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Archive for the ‘chaplain’ Category

I know that’s a terrible title of a blog post. Unfortunately, it’s the truth. I can’t tell you how many books I started last fall but didn’t finish. So, one of my resolutions for the new year is to read more books. I updated my goodreads list, remembered my online library password, and got to work requesting books.

I was so excited when the first book available to me was “When Breath Becomes Air” . I have wanted to read this book for a while now. I cried last night as I finished it because it was over. I didn’t want it to be over.

It was a great book full of life, experience, hope, faith, illness, death, and love. I’m so thankful that the author and his wife worked so hard to get it written and made sure it was published. There were so many beautiful parts that drew me into the book. I found myself drawn to the images of Stanford and the Bay area, a place where Barry and I grew to love deeply. My memory was stirred as I heard him describe his endless nights, rolling into days of little sleep on a rigorous schedule and I remembered what’s it’s like to have a spouse as a medicine resident. My head was challenged as he quoted beautiful literature and poetry to describe his journey of a terminal diagnosis.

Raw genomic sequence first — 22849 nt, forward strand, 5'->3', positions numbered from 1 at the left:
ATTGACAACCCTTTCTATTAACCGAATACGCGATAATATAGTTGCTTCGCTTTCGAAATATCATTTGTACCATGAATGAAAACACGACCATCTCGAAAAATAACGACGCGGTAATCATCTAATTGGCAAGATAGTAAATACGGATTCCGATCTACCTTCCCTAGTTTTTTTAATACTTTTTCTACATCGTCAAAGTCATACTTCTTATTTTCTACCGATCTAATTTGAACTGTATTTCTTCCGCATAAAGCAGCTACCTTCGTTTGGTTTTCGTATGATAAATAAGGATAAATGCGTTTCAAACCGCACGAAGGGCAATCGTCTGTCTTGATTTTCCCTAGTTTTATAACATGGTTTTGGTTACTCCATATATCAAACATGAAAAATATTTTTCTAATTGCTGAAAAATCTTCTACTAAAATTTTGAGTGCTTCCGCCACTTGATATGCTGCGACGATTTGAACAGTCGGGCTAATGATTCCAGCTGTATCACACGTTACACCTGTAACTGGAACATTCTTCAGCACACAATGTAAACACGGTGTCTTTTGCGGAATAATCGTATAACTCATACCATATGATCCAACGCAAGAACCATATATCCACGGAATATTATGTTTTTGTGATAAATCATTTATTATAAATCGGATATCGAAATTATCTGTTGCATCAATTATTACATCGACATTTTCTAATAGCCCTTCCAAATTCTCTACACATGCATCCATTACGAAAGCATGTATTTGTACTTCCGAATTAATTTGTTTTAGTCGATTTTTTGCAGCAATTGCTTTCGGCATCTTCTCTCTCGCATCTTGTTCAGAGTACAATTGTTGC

In my work as a pastor and hospice chaplain, but also as a granddaughter, I have been at the bedside and watched loved ones draw their last breath. It is a holy moment. The author, Paul’s wife, Lucy graciously includes us, their readers, in the story of Paul’s final moments on this earth. I cried.

I’m thankful for the life of Paul Kalanithi. I’m thankful for the lives he saved as a neurosurgeon and for the lives he is saving by writing his story. My life is changed in a different way after reading it.

What will I read next?

PS, I originally read about Paul and Lucy’s story on Cup of Jo . The blogger, Joanna recently published an update on her twin sister, Lucy.